THERE is a club versus country argument that will brew until Monday when British & Irish Lions coach Warren Gatland announces the man that will be the backs coach for the tour to Australia next summer.
It would appear Leinster head coach Joe Schmidt and Wales backs coach Rob Howley are the two main protagonists in 'The race to Australia'.
When Gatland fell from a ladder at his home in Waikato in April, he could not have foreseen how Wales would mirror his fall.
Ironically, Gatland's plummet has led to a rise in his stock as his first and second lieutenants Rob Howley, the interim head coach, and Shaun Edwards have failed to take on the mantle since Gatland abdicated his throne to oversee the Lions.
Last week, Gatland swept back into power for Wales' penultimate November international - they play Australia on Saturday - against the All Blacks where they were better than before, but not nearly good enough.
It all augurs well for Schmidt's candidacy as the most qualified and most exciting choice as Gatland's backs coach for the Lions.
Wales fell foul of Australia in three litmus tests of Howley's credentials back in June and followed that with more damaging defeats to Argentina and Samoa at the same time Gatland took a sabbatical to lead the Lions.
Howley, the former Wales scrum-half, was responsible for five internationals and five defeats. "It is not a physical issue, it's just getting the head right," said Gatland last week.
"Yes, we've had a couple of disappointing weeks, but I think the benefit of that will be shown in the next couple of years in terms of what the players have experienced and coaches have experienced."
This would also lead most observers to conclude that Gatland believes Howley and Edwards are still at the foothills of their coaching careers.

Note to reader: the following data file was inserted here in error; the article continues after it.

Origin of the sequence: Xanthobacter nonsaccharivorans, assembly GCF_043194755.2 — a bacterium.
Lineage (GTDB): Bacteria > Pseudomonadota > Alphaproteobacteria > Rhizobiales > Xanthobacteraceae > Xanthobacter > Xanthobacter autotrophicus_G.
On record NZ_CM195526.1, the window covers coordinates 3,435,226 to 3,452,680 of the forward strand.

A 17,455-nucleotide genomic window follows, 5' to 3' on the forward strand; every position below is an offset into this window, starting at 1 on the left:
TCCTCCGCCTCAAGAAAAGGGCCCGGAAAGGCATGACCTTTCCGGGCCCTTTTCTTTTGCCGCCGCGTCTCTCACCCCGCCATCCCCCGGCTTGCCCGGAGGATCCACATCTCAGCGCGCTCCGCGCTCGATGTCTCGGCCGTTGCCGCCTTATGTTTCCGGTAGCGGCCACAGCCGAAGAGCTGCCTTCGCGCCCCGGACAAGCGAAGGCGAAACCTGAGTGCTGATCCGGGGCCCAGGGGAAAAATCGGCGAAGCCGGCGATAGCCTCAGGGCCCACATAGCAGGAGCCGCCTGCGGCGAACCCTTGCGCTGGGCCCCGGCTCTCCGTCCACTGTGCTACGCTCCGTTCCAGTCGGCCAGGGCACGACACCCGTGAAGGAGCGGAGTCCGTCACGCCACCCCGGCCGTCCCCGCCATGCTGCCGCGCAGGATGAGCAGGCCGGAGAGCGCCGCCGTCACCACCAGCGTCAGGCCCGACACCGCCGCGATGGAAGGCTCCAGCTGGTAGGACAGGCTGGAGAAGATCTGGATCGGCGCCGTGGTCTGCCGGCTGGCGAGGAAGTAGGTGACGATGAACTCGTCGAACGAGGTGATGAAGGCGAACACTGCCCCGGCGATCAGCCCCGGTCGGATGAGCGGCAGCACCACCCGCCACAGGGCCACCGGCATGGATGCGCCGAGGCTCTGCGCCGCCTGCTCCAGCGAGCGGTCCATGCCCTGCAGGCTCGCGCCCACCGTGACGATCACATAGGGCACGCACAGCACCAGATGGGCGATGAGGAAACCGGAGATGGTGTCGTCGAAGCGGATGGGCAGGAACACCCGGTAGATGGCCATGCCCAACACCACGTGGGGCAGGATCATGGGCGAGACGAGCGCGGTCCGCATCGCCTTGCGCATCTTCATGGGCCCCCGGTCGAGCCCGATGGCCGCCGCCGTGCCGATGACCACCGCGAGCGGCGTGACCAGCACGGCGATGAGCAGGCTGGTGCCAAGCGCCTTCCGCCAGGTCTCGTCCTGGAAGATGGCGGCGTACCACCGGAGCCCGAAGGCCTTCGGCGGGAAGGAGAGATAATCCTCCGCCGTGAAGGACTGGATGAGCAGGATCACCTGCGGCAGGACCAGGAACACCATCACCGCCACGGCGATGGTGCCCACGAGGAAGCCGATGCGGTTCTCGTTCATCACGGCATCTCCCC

That is certainly not the case for Edwards. He has been at Gatland's side for a host of triumphs at London Wasps and Wales.
This is a damning indictment of Howley. For the coach is responsible for the preparation, motivation and building the confidence of his players.
Howley began his coaching career as the backs coach at Cardiff Blues in 2005. He was never touted as one of the best in Europe in his three years there.
He was a central figure at a storied club where under-performance and under-achievement are the standards by which they sunk into mediocrity.
This autumn, Howley has been at the helm for three tries in three matches, none against Argentina, one against Samoa and two consolation tries against New Zealand. He was also there for the four tries against the Wallabies in three tests in June. Before that, in his specialist role as a backs coach, Grand Slam-winning Wales produced 10 tries, all of them from backs, in the Six Nations. This was three less than Ireland.
The point to all of this is that Wales have set their stall out to win by use of a dominant defence and the strike power of a powerful and supremely talented three-quarter line.
Has Howley made best use of his resources? Hardly. Has he earned the right to be called the best backs coach available for the Lions? Definitely not.
Australia will enter the dragons' den for their fourth test match in six months on Saturday, the first day of December.
It will be the equivalent of Howley's final interview to make the coaching ticket. The management team will be announced by Gatland two days later.
For Schmidt, the interview process has been ongoing and impressive. He has been the head coach and the primary backs coach for two of Leinster's Heineken Cups. The New Zealander has been able to strike the perfect balance between winning and looking good doing it. He would present a challenge the Wallabies have not faced.
They have seen what Howley has had to offer for Wales and have dealt with it. They have not seen what Schmidt can do. This would bring an element of unpredictability. If Gatland sides with Howley, it will send out the wrong message. There will be a cabal converging. Welsh players will dominate the squad, regardless of the Six Nations.
If Gatland opts for Schmidt, he will open the door to all possibilities and in one decision move the Lions from underdogs to an even-chance at breaking the mould for the first time since the Lions beat South Africa 2-1 in 1997.